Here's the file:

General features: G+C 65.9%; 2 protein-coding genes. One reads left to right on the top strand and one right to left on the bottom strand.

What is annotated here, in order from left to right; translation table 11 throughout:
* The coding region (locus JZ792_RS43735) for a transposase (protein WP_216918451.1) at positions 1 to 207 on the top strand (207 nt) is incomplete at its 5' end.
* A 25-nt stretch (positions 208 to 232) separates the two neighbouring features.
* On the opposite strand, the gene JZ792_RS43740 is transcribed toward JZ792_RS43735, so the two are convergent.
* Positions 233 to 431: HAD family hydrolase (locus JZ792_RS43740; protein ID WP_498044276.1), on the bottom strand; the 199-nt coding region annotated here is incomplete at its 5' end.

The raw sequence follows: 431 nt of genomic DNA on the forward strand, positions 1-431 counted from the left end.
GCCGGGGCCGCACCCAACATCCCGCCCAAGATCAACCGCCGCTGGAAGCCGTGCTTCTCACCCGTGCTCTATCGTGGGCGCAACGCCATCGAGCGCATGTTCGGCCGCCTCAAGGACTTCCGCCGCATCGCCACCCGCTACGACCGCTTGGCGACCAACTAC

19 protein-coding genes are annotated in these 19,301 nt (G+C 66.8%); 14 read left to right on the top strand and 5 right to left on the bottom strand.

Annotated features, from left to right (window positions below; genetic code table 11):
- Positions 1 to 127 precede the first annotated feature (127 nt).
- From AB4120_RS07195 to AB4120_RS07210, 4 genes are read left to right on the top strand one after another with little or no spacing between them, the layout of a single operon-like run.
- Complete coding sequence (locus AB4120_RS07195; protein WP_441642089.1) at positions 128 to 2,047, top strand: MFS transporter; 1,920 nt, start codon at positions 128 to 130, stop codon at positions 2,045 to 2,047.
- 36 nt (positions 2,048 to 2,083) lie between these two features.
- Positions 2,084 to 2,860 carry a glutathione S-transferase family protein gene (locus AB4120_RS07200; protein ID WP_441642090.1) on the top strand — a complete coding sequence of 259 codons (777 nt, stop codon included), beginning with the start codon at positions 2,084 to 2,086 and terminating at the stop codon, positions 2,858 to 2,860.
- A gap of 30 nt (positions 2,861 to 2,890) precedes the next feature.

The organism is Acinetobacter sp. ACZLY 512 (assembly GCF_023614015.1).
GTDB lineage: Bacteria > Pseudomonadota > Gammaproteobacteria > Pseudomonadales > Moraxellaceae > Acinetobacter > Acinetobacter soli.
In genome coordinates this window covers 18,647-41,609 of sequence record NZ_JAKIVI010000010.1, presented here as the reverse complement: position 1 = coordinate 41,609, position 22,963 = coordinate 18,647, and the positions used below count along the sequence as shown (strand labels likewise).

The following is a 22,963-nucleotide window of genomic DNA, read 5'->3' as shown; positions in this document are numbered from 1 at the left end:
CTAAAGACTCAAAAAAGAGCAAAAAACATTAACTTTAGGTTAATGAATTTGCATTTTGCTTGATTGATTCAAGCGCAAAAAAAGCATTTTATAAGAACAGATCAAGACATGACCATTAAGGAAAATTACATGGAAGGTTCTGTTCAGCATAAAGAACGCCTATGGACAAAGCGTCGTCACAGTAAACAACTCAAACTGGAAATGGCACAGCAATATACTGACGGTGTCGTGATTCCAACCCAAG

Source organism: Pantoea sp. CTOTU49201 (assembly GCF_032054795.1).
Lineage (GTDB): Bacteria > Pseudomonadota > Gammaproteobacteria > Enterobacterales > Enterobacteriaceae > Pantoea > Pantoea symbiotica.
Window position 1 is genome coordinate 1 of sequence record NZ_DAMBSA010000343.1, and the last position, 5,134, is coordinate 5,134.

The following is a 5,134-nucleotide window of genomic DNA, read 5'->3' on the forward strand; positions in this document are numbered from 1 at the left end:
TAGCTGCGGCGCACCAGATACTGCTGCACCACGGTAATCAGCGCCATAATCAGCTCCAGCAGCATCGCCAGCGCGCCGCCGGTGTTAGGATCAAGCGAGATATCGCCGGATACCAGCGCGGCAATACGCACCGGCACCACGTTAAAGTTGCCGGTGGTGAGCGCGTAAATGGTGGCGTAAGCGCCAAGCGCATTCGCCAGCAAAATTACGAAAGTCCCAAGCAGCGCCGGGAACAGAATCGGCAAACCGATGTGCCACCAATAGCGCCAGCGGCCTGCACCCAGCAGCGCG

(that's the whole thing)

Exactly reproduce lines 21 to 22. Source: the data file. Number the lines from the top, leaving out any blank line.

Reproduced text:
CTAAAGACTCAAAAAAGAGCAAAAAACATTAACTTTAGGTTAATGAATTTGCATTTTGCTTGATTGATTCAAGCGCAAAAAAAGCATTTTATAAGAACAGATCAAGACATGACCATTAAGGAAAATTACATGGAAGGTTCTGTTCAGCATAAAGAACGCCTATGGACAAAGCGTCGTCACAGTAAACAACTCAAACTGGAAATGGCACAGCAATATACTGACGGTGTCGTGATTCCAACCCAAG

Source organism: Pantoea sp. CTOTU49201 (assembly GCF_032054795.1).